HudsonAlpha’s Educational Outreach team presented a Strawberry DNA Extraction session at the University of Alabama in Huntsville (UAH) Girls’ Science and Engineering Day on Saturday, Nov. 5. UAH created the half-day program eight years ago to pique the interest of girls in the third through fifth grades in science, technology, engineering, and math (STEM).

April Harris, the associate vice president for advancement and university events at UAH, said Girls Science and Engineering Day was created to target a specific age range of girls on the advice of public school teachers. “The teachers told us that by middle school, many girls have ‘checked-out’ in terms of capturing their interest in STEM,” Harris said. “Our goal during this fun day is to light the fire of possibility and imagination early so girls get and remain engaged in math and science.”

HudsonAlpha has participated in the event from the beginning.

“A key component of the program is showcasing women scientists so that little girls can imagine themselves in the role someday,” Harris said. “HudsonAlpha women are outstanding role models and very effective teachers. Their sessions are top-rated every year.”

Nicole Mertz, an Educational Outreach team member, led the HudsonAlpha workshop at UAH this year. “My goal for Girls’ Science and Engineer Day was to inspire a few future scientists and let the girls know that they can do anything they want,” she said.

Girls who attended the workshop first learned about some key concepts, like the definitions of deoxyribonucleic acid and lysis, for example, before Mertz and other volunteers helped the students walk through the process of extracting DNA from a strawberry.

“I think sometimes children associate DNA with humans only,” Mertz said. “Our activity helped the girls realize all living things have DNA, and you can do things with that DNA to learn about the organism it comes from.”

Once the girls extracted DNA from their strawberries, they tucked the tubes of DNA into their bags to take home – a souvenir from their day to remind them of what they had learned.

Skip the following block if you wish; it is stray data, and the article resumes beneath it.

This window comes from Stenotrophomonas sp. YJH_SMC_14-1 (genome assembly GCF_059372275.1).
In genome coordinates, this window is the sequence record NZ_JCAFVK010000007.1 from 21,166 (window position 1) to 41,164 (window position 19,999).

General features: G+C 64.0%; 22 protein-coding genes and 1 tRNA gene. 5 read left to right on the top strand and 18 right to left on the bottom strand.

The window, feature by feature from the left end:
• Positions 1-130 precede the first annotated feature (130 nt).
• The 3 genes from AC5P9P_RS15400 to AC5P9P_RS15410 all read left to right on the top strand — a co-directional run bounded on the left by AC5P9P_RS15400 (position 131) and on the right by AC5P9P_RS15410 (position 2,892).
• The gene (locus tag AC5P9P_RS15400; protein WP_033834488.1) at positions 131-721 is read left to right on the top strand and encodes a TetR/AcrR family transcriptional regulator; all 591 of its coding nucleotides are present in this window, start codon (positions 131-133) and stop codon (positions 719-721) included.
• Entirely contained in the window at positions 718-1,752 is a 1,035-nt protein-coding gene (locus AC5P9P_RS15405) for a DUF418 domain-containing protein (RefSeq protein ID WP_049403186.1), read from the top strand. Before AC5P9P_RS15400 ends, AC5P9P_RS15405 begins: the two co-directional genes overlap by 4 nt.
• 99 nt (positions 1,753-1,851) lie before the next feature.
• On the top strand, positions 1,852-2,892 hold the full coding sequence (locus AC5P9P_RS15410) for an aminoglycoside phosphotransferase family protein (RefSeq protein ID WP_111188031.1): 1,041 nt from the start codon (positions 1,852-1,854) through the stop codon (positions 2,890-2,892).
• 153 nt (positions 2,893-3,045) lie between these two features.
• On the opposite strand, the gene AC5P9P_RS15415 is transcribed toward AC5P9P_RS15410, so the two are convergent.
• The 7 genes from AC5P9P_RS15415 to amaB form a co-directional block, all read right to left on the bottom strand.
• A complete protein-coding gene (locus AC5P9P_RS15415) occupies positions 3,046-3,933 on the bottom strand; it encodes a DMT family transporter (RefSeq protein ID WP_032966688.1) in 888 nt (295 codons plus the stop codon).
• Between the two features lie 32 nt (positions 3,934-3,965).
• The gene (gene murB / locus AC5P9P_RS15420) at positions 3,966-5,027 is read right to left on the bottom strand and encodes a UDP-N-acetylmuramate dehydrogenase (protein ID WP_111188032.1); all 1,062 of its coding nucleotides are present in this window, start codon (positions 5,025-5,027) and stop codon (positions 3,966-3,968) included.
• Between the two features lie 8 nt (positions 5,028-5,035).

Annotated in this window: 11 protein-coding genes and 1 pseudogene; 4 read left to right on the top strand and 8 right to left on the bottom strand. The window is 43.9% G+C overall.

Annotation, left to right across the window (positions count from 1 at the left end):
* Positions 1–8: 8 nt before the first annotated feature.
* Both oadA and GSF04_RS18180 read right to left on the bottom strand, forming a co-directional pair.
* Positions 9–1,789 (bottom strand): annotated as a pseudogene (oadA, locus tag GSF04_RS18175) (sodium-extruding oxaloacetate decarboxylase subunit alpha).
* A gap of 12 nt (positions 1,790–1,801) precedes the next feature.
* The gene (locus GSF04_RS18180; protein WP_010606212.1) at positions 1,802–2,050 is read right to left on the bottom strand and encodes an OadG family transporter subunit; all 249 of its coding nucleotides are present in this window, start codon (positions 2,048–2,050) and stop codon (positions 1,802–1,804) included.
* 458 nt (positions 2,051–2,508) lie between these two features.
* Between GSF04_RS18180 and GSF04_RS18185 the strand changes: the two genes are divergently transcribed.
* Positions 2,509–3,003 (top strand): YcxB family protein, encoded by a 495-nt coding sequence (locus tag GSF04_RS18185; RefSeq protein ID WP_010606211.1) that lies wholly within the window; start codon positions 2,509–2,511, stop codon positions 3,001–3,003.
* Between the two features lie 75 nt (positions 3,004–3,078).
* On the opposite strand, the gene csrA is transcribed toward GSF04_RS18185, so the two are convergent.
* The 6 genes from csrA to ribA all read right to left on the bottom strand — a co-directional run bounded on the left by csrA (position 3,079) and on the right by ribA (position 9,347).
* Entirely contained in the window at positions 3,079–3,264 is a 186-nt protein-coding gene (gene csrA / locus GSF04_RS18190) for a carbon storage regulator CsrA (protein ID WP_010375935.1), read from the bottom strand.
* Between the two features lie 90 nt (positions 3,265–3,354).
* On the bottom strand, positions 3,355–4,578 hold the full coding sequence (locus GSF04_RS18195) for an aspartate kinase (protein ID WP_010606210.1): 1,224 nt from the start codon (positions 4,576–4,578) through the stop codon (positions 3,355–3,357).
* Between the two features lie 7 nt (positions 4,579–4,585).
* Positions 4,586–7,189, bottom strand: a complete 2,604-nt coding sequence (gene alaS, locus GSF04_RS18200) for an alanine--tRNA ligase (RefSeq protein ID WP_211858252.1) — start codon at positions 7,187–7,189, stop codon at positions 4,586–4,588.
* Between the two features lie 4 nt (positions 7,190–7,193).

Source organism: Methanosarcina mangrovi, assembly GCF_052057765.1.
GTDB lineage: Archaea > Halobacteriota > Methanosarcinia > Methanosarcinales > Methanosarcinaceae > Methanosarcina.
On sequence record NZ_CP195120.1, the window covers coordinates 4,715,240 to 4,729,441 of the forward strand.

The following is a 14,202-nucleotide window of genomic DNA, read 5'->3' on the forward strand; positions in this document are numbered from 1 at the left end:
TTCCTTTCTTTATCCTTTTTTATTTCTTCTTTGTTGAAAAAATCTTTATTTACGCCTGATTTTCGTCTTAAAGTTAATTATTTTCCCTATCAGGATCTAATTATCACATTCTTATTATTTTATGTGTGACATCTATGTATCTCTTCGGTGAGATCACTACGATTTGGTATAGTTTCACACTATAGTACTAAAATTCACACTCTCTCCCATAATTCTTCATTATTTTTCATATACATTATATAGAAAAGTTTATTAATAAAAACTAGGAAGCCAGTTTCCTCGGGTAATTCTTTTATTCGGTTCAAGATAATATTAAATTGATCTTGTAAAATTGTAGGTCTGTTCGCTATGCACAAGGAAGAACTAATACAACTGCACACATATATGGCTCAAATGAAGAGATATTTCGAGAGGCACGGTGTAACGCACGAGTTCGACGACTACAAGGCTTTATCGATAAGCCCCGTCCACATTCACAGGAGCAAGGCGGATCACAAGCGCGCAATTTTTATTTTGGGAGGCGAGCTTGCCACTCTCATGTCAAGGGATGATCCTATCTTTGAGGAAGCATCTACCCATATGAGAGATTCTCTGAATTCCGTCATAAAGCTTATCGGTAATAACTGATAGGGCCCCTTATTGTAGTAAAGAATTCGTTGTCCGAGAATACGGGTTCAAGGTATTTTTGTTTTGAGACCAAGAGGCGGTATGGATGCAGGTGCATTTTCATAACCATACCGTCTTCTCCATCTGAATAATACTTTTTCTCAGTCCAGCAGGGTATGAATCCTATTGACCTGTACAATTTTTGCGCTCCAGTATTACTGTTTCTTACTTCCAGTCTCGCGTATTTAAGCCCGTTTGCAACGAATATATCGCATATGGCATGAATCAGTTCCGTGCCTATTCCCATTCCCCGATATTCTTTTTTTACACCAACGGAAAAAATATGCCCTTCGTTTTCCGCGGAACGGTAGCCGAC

Three scientists assisted Mertz with the workshop session. Krysta Engel, PhD, a postdoctoral fellow in the Myers Lab at HudsonAlpha, Emily Gordon, PhD, a research assistant in the Sara Cooper Lab at HudsonAlpha, and Helen Lien, PhD, a frequent HudsonAlpha volunteer, helped each girl complete the activity.

Engel said she volunteered her Saturday morning because she knows the value of teacher mentorship and support for young girls.  

“The influence of teachers and people who were excited about learning and questioning how things worked had a long lasting impact on me,” Engel said. “I would not be where I am today without the support and encouragement of these people. Very few things in life are as meaningful or rewarding as giving someone the tools to validate one of the most fundamental human qualities: curiosity.”

Gordon echoed Engel’s enthusiasm. “Helping teach kids science concepts and experiments during their elementary school years is important to breaking down any barriers or misconceptions that kids may have that science is scary, a dreaded subject in school, or an unattainable career path,” Gordon said.

Mertz, the Educational Outreach team member who led the workshop, also witnessed the excitement for science generated by the UAH-led program spreading before she even made it home. On the way to her car, Mertz passed a girl who was telling her father about Girls’ Science and Engineering Day.

“She proudly pulled her extracted strawberry DNA tube from her pocket to show her Dad,” Mertz said. “Then she told him she could do the activity at home with her brother and sister.”

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